If you're not already doing the above, you might still be using the "If" snippet. Delete it and use output filters instead. If is really slow.
getResources, getPage, WayFinder
...can all be replaced by a package called "pdoTools". Using the pdoTools-equivalents for the snippets mentioned above will speed up your page by a factor of 10 on average.
The reason for this is the avoidance of unnecessary calls. So this approach also has some drawbacks. Since pdoTools uses xpdo directly instead of using getCollection, this also means that it circumvents MODx security, so permissions and anything that needs them (which is not the case on most sites, because most sites don't have a lot of logic or different user-groups) would need to be activated manually. There's a flag called &checkPermissions though, to switch them on in case you need them.
In most cases however this is not needed, so you can safely use pdoTools as drop-in replacements for your calls.
includeTVs: is not a 0 or 1 flag in pdoResources, but a list of specific TVs to grab, which makes it slimmer and faster than getResources
parents: is finally consistent. pdoMenu doesn't use startId instead of parents, and the tpl flags differ a little. Other than that, it's a drop-in replacement for Wayfinder. Since you very likely render a menu on ALL of your pages, including the footer and other menus, changing this will affect your sites performance massively.
pdoPage is also more convenient and doesn't need that unorthodox syntax anymore.
Instead of reading this you should probably read up on the pdoTools documentation and give it a shot.
pThumb, resizer, getCache, MinifyX, autoFixImageSize
There are also loads of other snippets that replace 'expensive' ones, wrap things up that increase page-load and that are just misconfigured (or missing) in most cases. Many people forget to resize backround images, slider images and general content, and more importantly, have pthumb render them at 85% quality and force-format them to jpg, to avoid bmps, tiffs and pngs for huge images. This will decrease the size of your page a lot. Just read up on what the other snippets do.
This doesn't actually belong into MODx improvements, but it doesn't change the fact that these factors improve performance - a lot.
Reduce image sizes, reduce the size of the CSS files and try to stick with the above rules.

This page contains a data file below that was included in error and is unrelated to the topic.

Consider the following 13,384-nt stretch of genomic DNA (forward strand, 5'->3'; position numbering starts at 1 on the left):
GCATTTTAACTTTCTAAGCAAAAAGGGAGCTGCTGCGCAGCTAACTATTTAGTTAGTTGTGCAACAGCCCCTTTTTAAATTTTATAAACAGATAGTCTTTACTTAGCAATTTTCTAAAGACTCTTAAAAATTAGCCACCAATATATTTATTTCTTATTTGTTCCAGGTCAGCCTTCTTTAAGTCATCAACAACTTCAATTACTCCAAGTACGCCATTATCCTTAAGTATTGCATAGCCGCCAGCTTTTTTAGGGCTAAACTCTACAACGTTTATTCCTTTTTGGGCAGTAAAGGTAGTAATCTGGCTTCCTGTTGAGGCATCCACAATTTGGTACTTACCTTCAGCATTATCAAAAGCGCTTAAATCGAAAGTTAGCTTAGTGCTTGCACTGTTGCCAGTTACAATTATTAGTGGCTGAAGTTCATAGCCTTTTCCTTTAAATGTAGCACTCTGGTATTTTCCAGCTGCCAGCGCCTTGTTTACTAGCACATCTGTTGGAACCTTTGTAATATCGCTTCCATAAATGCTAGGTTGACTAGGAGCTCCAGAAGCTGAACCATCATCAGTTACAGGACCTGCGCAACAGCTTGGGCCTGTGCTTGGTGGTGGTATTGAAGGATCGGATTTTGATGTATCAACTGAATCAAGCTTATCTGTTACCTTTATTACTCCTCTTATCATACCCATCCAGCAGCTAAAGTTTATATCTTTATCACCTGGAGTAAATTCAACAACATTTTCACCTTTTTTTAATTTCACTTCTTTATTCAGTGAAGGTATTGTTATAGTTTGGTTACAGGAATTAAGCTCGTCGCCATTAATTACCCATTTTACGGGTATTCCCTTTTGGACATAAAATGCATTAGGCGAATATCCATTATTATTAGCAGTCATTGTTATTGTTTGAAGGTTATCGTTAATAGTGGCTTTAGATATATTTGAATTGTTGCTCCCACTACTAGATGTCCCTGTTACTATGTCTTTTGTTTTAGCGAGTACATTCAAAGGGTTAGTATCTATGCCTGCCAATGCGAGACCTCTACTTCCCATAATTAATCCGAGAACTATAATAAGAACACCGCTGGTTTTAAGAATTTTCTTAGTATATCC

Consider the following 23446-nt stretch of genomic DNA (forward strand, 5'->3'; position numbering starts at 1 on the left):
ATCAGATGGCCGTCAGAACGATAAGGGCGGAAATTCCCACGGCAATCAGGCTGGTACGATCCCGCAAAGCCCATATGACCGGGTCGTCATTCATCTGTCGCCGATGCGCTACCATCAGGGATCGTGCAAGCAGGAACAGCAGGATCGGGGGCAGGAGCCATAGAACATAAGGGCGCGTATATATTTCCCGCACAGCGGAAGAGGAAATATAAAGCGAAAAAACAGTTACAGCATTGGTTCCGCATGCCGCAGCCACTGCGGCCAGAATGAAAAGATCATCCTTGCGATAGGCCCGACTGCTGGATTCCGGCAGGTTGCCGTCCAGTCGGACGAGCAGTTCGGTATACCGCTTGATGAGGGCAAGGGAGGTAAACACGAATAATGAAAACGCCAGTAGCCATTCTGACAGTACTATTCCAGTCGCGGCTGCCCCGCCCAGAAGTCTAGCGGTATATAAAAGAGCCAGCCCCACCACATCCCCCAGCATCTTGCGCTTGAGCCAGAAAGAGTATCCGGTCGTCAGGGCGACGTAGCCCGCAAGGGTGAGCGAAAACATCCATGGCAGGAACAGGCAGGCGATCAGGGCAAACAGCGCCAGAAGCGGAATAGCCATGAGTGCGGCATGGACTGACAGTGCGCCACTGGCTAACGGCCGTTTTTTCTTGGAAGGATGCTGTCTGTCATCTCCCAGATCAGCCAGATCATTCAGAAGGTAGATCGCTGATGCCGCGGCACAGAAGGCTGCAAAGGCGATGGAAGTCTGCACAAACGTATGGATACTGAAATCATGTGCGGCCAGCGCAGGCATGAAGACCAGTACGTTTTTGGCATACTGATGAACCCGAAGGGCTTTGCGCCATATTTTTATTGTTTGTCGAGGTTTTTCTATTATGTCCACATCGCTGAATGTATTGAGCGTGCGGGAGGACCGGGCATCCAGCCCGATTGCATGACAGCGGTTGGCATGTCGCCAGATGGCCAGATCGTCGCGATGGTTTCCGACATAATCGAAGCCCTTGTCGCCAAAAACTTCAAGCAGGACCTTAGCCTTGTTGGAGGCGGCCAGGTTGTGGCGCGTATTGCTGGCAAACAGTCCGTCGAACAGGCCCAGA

Developing a site should not take you more than two days, if no custom development is needed. But sticking to the right order and getting things done the first time should save you a lot of time.
Avoid getResources, avoid WayFinder, replace phpThumbof with pthumb, set up database caching, replace most of the stuff you use with the pdoTools equivalent and start doing things in the right order.
As Monk would say:
You'll thank me later.
For your personal amusement, here are a few things where we went wrong:
#1 After planning a site for our customer, we started developing a site, added a lot of data to it, set up fancy pages for references and team members, set up manager customizations for all of them and presented the work that we already had to them so they can see how easy it is to maintain their information.
-- Turns out, employee fluctuation is way too high to name any member of the team, pictures do not exist and references/portfolio is not needed because they do not want anybody to know who their customers are. Most of them are competitors. We might have had a chance to plan the structure of the site first. We kind of missed it.
#2 Same customer provides us with a lot of input. We derive from the templates we already have and start fixing stuff up. Along with it most of the manager customizations, because the customers wanted to start maintaining their products while we are dealing with templates.
-- every two weeks, we ended up adding another field, and another field, and an additional picture, and a PDF file attached to it. Then the PDF file needed to be a picture of the first page of the PDF and it needed to be clickable. After that the downloads of the file needed to be counted.
After around six weeks the customers asks: "Is it at all possible to just maintain a list of generic information instead of what we just added." - at this point, you might want to kill your customer. But on the other hand it's our fault. We should have gathered all that information first and we should have made a suggestion on how to maintain and present that information.
Hours wasted on manager customizations, missing fields in manager customizations, missing MIGX, broken MIGX, different labels, etc. etc. - This could have all been avoided if we had just done everything in the right order.
There's a lot more and we're certain there's also more to come. But you see where we're getting with this.